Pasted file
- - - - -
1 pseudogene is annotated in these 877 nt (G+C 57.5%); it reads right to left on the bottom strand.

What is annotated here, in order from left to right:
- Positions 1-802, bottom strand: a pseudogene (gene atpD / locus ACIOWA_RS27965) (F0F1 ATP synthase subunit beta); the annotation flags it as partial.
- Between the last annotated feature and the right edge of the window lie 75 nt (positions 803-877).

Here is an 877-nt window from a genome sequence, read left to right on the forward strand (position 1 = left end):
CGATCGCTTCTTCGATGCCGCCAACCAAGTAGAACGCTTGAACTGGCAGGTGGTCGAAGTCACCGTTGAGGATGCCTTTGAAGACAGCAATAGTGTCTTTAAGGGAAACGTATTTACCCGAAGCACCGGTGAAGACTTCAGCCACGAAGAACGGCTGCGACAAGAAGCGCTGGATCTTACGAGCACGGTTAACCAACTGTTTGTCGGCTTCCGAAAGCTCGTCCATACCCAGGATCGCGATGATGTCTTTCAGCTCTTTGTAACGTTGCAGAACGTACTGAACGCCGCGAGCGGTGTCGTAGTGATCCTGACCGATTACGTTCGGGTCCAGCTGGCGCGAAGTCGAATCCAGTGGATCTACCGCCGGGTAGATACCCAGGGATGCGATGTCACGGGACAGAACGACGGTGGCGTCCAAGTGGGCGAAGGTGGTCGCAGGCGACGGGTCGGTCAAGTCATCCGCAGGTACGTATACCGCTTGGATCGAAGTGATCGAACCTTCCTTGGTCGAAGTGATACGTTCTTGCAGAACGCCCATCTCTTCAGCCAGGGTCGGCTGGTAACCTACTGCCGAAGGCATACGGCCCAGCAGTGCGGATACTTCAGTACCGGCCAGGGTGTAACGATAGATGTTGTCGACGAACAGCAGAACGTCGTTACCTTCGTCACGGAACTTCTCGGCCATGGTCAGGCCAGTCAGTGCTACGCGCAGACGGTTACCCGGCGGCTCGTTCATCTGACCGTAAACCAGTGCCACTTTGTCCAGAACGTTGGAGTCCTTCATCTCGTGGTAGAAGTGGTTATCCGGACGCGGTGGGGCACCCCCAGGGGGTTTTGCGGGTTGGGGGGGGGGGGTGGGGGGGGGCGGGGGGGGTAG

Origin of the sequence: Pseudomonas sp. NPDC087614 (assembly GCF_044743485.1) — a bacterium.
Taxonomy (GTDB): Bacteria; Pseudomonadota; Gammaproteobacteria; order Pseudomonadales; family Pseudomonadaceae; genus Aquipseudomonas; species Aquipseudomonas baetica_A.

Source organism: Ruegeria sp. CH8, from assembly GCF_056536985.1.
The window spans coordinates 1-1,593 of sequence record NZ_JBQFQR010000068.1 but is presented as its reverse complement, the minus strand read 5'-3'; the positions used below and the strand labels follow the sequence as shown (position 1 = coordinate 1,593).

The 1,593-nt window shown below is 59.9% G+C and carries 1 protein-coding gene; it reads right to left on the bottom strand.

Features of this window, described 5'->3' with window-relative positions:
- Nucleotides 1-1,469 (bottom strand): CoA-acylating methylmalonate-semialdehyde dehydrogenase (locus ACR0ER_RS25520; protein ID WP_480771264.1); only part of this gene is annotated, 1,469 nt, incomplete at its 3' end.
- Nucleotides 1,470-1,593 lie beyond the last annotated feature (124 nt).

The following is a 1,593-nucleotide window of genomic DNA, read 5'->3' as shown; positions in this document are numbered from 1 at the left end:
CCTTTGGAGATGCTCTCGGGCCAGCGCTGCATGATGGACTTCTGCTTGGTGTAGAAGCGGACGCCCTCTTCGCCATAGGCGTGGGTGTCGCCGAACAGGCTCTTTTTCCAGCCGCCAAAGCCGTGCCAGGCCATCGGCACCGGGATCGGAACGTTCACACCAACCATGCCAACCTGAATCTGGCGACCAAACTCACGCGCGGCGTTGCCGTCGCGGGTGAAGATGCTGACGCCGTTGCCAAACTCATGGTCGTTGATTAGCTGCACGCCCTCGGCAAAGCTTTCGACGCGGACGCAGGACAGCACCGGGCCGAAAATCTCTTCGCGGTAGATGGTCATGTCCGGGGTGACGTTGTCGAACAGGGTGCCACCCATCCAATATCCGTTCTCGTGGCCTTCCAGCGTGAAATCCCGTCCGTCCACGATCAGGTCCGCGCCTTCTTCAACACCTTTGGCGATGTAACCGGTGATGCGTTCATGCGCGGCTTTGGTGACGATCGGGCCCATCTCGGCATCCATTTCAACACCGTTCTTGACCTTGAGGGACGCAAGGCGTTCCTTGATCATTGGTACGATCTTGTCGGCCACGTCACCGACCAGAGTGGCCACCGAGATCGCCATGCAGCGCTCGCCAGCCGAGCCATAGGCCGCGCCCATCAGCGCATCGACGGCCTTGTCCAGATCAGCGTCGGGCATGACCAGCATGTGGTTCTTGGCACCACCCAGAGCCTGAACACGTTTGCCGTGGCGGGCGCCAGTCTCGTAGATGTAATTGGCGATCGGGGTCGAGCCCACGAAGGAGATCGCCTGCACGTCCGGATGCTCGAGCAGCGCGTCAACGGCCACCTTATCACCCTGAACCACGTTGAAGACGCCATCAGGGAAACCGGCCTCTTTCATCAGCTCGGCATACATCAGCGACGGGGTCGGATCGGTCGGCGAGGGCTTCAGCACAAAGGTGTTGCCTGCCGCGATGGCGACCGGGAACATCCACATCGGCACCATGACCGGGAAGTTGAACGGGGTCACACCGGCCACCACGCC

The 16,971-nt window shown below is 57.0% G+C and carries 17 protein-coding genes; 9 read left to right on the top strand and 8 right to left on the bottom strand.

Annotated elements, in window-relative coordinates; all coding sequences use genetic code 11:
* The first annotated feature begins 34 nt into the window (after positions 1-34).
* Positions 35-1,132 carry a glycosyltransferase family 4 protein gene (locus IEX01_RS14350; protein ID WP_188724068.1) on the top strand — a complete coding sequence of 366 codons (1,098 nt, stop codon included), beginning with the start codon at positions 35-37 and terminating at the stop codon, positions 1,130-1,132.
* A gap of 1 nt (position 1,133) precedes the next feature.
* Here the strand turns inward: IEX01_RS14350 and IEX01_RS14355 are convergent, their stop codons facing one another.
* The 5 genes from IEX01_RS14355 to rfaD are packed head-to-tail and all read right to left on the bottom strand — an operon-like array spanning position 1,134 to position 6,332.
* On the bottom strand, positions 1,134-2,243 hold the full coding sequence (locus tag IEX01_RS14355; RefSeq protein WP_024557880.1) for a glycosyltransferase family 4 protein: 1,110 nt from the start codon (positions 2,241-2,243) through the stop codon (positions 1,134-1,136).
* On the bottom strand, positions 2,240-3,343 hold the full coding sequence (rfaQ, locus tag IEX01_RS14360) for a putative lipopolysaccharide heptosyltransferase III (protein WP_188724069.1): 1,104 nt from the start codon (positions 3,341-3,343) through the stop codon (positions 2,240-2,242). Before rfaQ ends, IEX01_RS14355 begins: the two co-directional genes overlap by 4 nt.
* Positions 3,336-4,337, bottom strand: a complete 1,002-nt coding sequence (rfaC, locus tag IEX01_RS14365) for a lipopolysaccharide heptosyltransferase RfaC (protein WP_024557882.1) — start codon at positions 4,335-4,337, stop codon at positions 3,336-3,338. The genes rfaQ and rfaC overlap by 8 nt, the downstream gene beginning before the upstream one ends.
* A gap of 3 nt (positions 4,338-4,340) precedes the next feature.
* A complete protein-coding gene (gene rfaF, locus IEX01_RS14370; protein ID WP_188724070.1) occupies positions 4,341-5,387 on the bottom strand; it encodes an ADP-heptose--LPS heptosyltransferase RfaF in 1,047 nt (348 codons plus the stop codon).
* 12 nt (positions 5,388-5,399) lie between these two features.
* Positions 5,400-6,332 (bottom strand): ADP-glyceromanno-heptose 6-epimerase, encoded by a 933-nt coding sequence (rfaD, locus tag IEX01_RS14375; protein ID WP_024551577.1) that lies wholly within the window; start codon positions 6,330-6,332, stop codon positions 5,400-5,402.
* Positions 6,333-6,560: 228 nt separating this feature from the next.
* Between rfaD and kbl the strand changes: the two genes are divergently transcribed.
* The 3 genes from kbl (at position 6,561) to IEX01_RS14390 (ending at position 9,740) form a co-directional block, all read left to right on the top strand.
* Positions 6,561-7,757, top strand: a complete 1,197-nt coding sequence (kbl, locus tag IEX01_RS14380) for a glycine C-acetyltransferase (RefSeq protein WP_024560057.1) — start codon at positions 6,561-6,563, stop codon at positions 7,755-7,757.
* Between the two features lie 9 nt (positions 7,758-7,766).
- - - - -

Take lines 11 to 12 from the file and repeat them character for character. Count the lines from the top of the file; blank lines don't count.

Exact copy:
The 1,593-nt window shown below is 59.9% G+C and carries 1 protein-coding gene; it reads right to left on the bottom strand.

Features of this window, described 5'->3' with window-relative positions: